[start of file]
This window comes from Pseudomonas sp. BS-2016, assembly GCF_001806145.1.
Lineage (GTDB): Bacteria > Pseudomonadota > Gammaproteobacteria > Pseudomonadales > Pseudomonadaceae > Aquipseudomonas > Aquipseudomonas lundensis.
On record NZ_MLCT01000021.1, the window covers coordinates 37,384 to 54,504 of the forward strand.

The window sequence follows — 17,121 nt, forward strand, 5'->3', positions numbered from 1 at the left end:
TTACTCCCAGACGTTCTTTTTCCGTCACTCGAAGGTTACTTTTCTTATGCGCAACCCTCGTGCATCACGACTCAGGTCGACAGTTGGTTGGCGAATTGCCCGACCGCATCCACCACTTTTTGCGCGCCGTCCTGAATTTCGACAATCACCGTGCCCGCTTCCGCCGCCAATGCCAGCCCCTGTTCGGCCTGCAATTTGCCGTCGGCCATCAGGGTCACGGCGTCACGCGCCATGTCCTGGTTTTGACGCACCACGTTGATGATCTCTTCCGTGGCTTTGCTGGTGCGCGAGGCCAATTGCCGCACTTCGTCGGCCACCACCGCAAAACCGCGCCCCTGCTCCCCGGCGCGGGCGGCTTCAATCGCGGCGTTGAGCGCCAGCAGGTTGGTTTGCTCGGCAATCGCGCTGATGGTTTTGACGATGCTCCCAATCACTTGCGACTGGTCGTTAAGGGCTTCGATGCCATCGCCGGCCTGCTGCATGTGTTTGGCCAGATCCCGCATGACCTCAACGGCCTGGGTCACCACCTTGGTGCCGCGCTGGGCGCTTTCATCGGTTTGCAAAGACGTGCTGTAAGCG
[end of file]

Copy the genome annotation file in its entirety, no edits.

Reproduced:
This window comes from Pseudomonas sp. BS-2016, assembly GCF_001806145.1.
Lineage (GTDB): Bacteria > Pseudomonadota > Gammaproteobacteria > Pseudomonadales > Pseudomonadaceae > Aquipseudomonas > Aquipseudomonas lundensis.
On record NZ_MLCT01000021.1, the window covers coordinates 37,384 to 54,504 of the forward strand.

The window sequence follows — 17,121 nt, forward strand, 5'->3', positions numbered from 1 at the left end:
TTACTCCCAGACGTTCTTTTTCCGTCACTCGAAGGTTACTTTTCTTATGCGCAACCCTCGTGCATCACGACTCAGGTCGACAGTTGGTTGGCGAATTGCCCGACCGCATCCACCACTTTTTGCGCGCCGTCCTGAATTTCGACAATCACCGTGCCCGCTTCCGCCGCCAATGCCAGCCCCTGTTCGGCCTGCAATTTGCCGTCGGCCATCAGGGTCACGGCGTCACGCGCCATGTCCTGGTTTTGACGCACCACGTTGATGATCTCTTCCGTGGCTTTGCTGGTGCGCGAGGCCAATTGCCGCACTTCGTCGGCCACCACCGCAAAACCGCGCCCCTGCTCCCCGGCGCGGGCGGCTTCAATCGCGGCGTTGAGCGCCAGCAGGTTGGTTTGCTCGGCAATCGCGCTGATGGTTTTGACGATGCTCCCAATCACTTGCGACTGGTCGTTAAGGGCTTCGATGCCATCGCCGGCCTGCTGCATGTGTTTGGCCAGATCCCGCATGACCTCAACGGCCTGGGTCACCACCTTGGTGCCGCGCTGGGCGCTTTCATCGGTTTGCAAAGACGTGCTGTAAGCG